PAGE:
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Business IT Alignment The 2 nd Session - What is Business - What is IT - What Is strategy - What is Alignment PowerPoint Presentation
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Business IT Alignment The 2 nd Session - What is Business - What is IT - What Is strategy - What is Alignment. September 45 th , 2013. Supply – Demand – Products – Customer Relations – Benefit . Logical Inventory. IT Management Integration. Implement. Evaluate. Strategize.

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Business IT AlignmentThe 2nd Session - What is Business - What is IT- What Is strategy - What is Alignment

September 45th, 2013

slide4

Supply – Demand – Products – Customer Relations – Benefit

Logical Inventory

  • IT Management Integration

Implement

Evaluate

  • Strategize
  • Report

Business Architecture

BusinessStrategy

Business

Management

BusinessITAlignment

IT Governance and Planning

IT Management

IT Strategy

IT Architecture

agenda for the second class
Agenda for the second class

strategy and Business Architecture

Why . . .

How . . .

  • Examples of strategy
  • The context(s) of the strategy
  • Business architecture
  • Models
  • Discussions
  • How you think about strategy … defines, what strategies you develop.
  • How you think about the Businesss … determines your (mis)understanding of the Business

SOA Blueprint 2.1

(SOA2.1)

IT Unit of the future

  • Group Presentations
  • What is strategy … and what not
  • What is a Business
  • What is the relation
  • Books
  • Articles

What . . .

What else . . .

strategy is everything
Strategy is everything . . .

In 1805, England had a problem. Napoléon had conquered big chunks of Europe and planned the invasion of England.

But to cross the Channel, Napoléon needed to wrest control of the sea away from the English. Off the southwest coast of Spain, the French and Spanish combined fleet of thirty-three ships met the smaller British fleet of twenty-seven ships.

The well-developed tactics of the day were for the two opposing fleets to each stay in line, firing broadsides at each other.

But British admiral Lord Nelson had a strategic insight. He broke the British fleet into two columns and drove them at the Franco-Spanish fleet, hitting their line perpendicularly. The lead British ships took a great risk, but Nelson judged that the less-trained Franco-Spanish gunners would not be able to compensate for the heavy swell that day.

At the end of the Battle of Trafalgar, the French and Spanish lost twenty-two ships, two-thirds of their fleet. The British lost none. Nelson was mortally wounded, becoming, in death, Britain’s greatest naval hero. Britain’s naval dominance was ensured and remained unsurpassed for a century and a half.

Nelson’s challenge was that he was outnumbered. His strategy was to risk his lead ships in order to break the coherence of his enemy’s fleet. With coherence lost, he judged, the more experienced English captains would come out on top in the ensuing melee. Good strategy almost always looks this simple and obvious and does not take a thick deck of PowerPoint slide to explain.

what is this strategy thingy
What is this strategy thingy
  • The word Strategy derives from the Greek word stratēgos, which derives from two words:
    • stratos(army) and
    • ago (ancient Greek for leading).
    • Stratēgos referred to a „military commander‟ during the age of Athenian Democracy
  • Strategy is profoundly different from tactics. In military terms,
    • tactics is concerned with the conduct of an engagement while
    • strategy is concerned with how different engagements are linked.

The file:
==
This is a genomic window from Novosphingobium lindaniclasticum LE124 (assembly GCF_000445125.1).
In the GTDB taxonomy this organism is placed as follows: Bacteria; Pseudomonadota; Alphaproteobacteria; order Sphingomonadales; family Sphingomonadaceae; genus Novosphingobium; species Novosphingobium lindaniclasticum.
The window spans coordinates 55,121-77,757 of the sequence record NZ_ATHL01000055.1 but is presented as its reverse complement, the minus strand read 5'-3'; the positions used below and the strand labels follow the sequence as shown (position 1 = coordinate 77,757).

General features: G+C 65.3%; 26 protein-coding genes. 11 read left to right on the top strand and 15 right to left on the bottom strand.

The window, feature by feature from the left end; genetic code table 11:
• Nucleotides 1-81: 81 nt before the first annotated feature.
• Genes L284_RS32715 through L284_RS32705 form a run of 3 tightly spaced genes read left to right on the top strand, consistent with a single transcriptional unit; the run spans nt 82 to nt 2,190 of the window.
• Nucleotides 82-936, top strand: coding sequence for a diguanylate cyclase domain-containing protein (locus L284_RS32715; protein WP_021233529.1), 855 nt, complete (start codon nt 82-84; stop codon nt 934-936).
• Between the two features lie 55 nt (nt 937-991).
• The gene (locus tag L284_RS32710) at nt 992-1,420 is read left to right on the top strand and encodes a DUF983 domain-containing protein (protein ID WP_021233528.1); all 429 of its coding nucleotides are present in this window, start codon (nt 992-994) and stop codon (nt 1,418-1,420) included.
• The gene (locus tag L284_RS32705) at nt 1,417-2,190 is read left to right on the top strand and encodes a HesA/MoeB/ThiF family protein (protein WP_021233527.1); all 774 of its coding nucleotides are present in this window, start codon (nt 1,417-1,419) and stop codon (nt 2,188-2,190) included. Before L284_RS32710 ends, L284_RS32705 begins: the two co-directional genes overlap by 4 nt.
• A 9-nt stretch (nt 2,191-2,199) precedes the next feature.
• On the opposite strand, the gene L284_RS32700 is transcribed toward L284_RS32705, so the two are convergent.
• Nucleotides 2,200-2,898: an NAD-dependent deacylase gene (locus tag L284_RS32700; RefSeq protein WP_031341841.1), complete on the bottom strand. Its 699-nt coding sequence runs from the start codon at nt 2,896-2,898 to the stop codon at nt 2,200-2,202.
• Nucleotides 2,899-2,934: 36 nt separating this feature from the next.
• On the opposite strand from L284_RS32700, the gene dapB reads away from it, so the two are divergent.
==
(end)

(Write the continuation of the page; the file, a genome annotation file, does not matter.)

• In other words, how a battle is fought is a matter of tactics: whether it should be fought at all is a matter of strategy
sources of competetiveness
Sources of competetiveness

Two complementary aspects of competition and positioning

Internal

External

Quality of (Inter)National Business Environment

Company Operations and Strategy

the fundamentals of competitive strategy
The Fundamentals of Competitive Strategy
  • The central goal of any company must be: superior long-term return on investment
  • Strategic analysis must begin with the industry, not the company
  • Company economic performance results from two distinct causes:
    • Rules of Competition
    • Sources of Competitive Advantage

Sources of Competitive Advantage

Rules of Competition

Industry Structure

Relative Position

(within the industry)

rules of competition

Rules of Competition

Sources of Competitive Advantage

Rules of Competition

Industry Structure

Relative Position

(within the industry)

Industry Structure

sources of competition
Sources of Competition
  • The sources can be divided into two dimensions:
  • Existing soruces:
    • Suppliers
    • Customers
  • Emerging Sources:
  • New Entrants to the market
  • Substitute Products & Services

Threat of New Entrants

Bargaining Power of Suppliers

Bargaining Power of Buyers

Threat of Substitute Products and Services:

the five forces
The Five Forces
  • Threat of New Entrants:
  • The existence of barriers to entry
  • Brand equity
  • Switching costs
  • Capital requirements
  • Access to distribution
  • Absolute cost advantages
  • Learning curve advantages
  • Expected retaliation
  • Government policies

When the rate of change outside exceeds the rate of change inside – the end is in sight.

  • Bargaining Power of Buyers:
  • Buyer concentration to firm concentration ratio
  • Bargaining leverage
  • Buyer volume
  • Buyer switching costs relative to firm switching costs
  • Buyer information availability
  • Ability to backward integrate
  • Availability of existing substitute products
  • Buyer price sensitivity
  • Price of total purchase
  • Bargaining Power of Suppliers
  • Supplier switching costs relative to firm switching costs
  • Degree of differentiation of inputs
  • Presence of substitute inputs
  • Supplier concentration to firm concentration ratio
  • Threat of forward integration by suppliers relative to the threat of backward integration by firms
  • Cost of inputs relative to selling price of the product
  • Importance of volume to supplier
  • Rivalry Among Existing Competitors:
  • Number of competitors
  • Rate of industry growth
  • Intermittent industry overcapacity
  • Exit barriers
  • Diversity of competitors
  • Informational complexity and asymmetry
  • Fixed cost allocation per value added
  • Threat of Substitute Products and Services:
  • Buyer propensity to substitute
  • Relative price performance of substitutes
  • Buyer switching costs
  • Perceived level of product differentiation
examples the five forces for the portals
Examples . . . The five forces for the portals
  • Threat of New Entrants:
  • Vertical portals
  • The customer goes direct to the information source